Clark County Auditor Greg Kimsey rules in favor of voter registration challenge to John Ley’s declaration of candidacy

Greg Kimsey
Greg Kimsey

Kimsey tells Clark County Today that his ruling doesn’t affect Ley’s candidacy for state representative in the 18th Legislative District

Clark County Auditor Greg Kimsey has ruled in favor of an area resident’s voter registration challenge to the declaration of candidacy filed by Camas resident John Ley to run for state representative, position 2, in the 18th Legislative District. For now, however, Kimsey told Clark County Today his decision does not change Ley’s candidacy.

“It doesn’t affect it,’’ said Kimsey, referring to his ruling and Ley’s candidacy. “The voter registration challenge was his address as of May 26, 2022. That’s all it was.’’

John Ley
John Ley

Kimsey said the Clark County Elections Department has no reason to prevent Ley’s name from being placed on the ballot for the Aug. 2 primary election. Ley is one of four candidates who have filed for the seat. The others are Duncan Camacho, Greg Cheney and Brad Benton.

Ley filed his declaration of candidacy on May 17 using a Battle Ground address. On May 26, Vancouver resident Carolyn Crain submitted a challenge, providing a statement and evidence that Ley did not actually reside at the Battle Ground address he used to change his voter registration on April 1 and that he was residing in the home he owns in Camas.

Kimsey conducted a hearing on June 28. Both Crain and Ley appeared at the hearing and presented their evidence and testimony. In a finding dated July 8, Kimsey offered his findings.

“As described above clear and compelling evidence supports Ms. Crain’s challenge of Mr. Ley’s residential address in his voter registration record as of May 26, 2022, that challenge is upheld,’’ Kimsey wrote.

Kimsey tells Clark County Today that his ruling doesn’t affect Ley’s candidacy for state representative in the 18th Legislative District.
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Kimsey’s July 8 letter can be viewed here.

Ley claimed that he had a verbal agreement with the owner of the Battle Ground residence to rent a bedroom at the rate of $1 per month. Kimsey provided this timeline from the evidence submitted at the June 28 hearing:

• On April 1, Ley entered into the verbal rental agreement, leasing a bedroom in the Battle Ground home for $1 a month.

• On April 4, Ley registered to vote at the Battle Ground address.

• On May 17, Ley filed his declaration of candidacy for the 18th Legislative District seat.

• At some point in April or May, one of the homeowners returned from Arizona and resided at the Battle Ground home and Ley testified that he did not stay at the home when the homeowners were there.

• On May 26, Crain’s challenge to Ley’s voter registration was received by the Clark County Elections Department.

• On June 3, Ley changed registration of a vehicle he owned to the Battle Ground address.

• Only July 4, Ley registered to vote at a different address in Hazel Dell, which is in the 18th Legislative District.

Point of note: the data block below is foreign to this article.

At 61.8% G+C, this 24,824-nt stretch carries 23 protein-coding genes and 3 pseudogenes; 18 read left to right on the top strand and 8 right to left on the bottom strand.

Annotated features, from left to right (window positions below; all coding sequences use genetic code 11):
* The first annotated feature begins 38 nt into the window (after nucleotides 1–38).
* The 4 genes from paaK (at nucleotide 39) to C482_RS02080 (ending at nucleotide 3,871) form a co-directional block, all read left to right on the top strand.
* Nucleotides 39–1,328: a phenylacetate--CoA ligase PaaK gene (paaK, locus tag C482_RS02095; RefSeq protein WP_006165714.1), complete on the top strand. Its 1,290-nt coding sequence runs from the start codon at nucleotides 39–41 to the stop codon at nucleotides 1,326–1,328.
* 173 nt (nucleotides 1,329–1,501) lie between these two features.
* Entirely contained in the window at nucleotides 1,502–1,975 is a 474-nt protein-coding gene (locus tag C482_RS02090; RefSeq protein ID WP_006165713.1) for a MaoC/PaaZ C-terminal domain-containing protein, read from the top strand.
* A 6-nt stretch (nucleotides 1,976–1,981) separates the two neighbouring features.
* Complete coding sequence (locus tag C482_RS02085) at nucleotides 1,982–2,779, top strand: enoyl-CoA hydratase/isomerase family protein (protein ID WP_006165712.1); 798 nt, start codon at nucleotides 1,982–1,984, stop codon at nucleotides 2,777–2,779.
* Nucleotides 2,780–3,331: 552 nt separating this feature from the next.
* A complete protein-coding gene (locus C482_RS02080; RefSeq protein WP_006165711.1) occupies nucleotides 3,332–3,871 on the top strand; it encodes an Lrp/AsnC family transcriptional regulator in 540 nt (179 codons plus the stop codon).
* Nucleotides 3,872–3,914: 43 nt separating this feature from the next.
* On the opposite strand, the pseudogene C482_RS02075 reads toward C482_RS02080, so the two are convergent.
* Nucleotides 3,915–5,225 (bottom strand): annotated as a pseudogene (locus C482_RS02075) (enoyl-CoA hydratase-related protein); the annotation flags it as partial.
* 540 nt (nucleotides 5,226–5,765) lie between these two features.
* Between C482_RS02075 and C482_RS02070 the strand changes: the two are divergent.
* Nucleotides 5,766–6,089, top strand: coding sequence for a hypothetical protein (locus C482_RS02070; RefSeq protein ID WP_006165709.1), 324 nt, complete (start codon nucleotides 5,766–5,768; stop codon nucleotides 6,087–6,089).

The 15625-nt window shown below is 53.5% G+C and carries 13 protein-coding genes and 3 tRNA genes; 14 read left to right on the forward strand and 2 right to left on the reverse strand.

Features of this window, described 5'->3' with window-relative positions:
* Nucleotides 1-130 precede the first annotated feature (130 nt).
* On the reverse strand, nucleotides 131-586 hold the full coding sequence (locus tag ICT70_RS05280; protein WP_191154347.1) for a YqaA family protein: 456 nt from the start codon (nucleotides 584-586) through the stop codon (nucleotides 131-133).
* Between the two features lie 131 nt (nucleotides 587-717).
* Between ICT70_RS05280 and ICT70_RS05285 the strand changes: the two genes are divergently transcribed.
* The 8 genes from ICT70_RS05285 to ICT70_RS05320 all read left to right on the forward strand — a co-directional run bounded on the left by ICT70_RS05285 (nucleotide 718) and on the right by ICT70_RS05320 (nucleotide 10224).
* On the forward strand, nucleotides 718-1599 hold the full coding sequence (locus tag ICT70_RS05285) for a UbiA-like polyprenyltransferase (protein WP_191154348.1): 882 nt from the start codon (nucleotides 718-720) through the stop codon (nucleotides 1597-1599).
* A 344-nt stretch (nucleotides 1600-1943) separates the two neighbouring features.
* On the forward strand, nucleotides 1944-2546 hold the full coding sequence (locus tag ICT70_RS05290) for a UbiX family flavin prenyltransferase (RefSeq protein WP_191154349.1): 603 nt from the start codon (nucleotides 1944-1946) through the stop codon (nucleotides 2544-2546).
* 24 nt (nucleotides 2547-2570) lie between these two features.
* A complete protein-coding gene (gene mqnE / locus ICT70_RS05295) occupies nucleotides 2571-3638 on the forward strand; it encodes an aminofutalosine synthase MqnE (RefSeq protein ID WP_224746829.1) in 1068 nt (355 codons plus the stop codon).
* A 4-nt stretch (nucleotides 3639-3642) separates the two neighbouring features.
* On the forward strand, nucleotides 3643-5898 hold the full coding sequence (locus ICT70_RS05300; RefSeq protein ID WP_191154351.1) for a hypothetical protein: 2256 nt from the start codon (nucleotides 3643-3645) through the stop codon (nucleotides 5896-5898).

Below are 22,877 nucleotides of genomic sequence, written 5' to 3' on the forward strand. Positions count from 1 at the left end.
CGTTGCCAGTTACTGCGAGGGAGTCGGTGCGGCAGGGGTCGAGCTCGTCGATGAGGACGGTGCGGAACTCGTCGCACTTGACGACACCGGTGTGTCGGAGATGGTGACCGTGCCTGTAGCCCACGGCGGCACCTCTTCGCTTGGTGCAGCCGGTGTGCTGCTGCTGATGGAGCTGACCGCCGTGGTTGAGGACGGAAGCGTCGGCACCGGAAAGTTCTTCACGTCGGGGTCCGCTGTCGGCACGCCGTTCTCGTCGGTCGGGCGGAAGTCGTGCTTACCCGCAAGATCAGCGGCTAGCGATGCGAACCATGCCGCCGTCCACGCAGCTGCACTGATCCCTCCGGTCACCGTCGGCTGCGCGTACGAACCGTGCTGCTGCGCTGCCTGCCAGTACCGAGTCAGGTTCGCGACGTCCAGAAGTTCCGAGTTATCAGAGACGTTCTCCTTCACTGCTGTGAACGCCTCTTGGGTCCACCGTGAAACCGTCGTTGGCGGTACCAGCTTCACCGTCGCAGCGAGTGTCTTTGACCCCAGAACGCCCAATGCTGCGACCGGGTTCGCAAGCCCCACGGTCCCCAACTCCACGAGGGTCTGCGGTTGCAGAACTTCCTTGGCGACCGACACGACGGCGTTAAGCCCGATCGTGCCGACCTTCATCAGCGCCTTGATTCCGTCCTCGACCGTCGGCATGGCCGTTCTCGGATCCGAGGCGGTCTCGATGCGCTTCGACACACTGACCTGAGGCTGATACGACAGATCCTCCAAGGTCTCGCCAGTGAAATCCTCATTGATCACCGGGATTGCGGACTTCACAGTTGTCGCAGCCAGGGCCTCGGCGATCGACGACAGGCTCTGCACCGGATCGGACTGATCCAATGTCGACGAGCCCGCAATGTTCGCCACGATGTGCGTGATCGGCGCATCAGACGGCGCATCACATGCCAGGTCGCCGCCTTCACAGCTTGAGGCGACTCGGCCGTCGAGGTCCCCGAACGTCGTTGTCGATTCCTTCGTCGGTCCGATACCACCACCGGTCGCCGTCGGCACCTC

“A reasonable observer would conclude from this that instead of physically residing at the Battle Ground home he had listed on his voter registration form that Mr. Ley’s residence was the home in Camas that he owns at which he was previously registered to vote,’’ Kimsey wrote in his conclusion.

As Kimsey stated, his ruling only addresses whether or not Ley was residing at the Battle Ground address on May 26, the day he received Crain’s complaint. 

Kimsey told Clark County Today that there are only two provisions that would prevent the Elections Department from placing Ley’s name on the ballot. The first would be a challenge to his declaration of candidacy made to a judge within two days of the closing of the candidate filing period, which was May 20. Crain’s challenge was made to the Elections Department on May 26.

The timeline for the second provision will come after the Aug. 2 primary election. A challenge can be made within three days after the results of the primary election are certified, asking a judge to prevent the Elections Department from placing a candidate’s name on the Nov. 8 general election ballot.

“Those are the two provisions where a candidate’s name can be prevented from being placed on the ballot,’’ said Kimsey, who reiterated his July 8 ruling did not have an immediate impact on Ley’s candidacy. “It doesn’t affect his name being on the ballot and it doesn’t affect our ability to count votes on the ballot for Mr. Ley.’’

Ley declined comment when reached by Clark County Today Friday.

“There are still questions I need to have answered so I am not prepared to comment at this time,’’ he said.

Editor’s note: John Ley is a former Clark County Today staff reporter. Like other members of the community he occasionally still contributes content. After 20 months as a full-time reporter, Ley resigned his position on April 22, prior to registering as a political candidate.

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Article Source: Clark County Today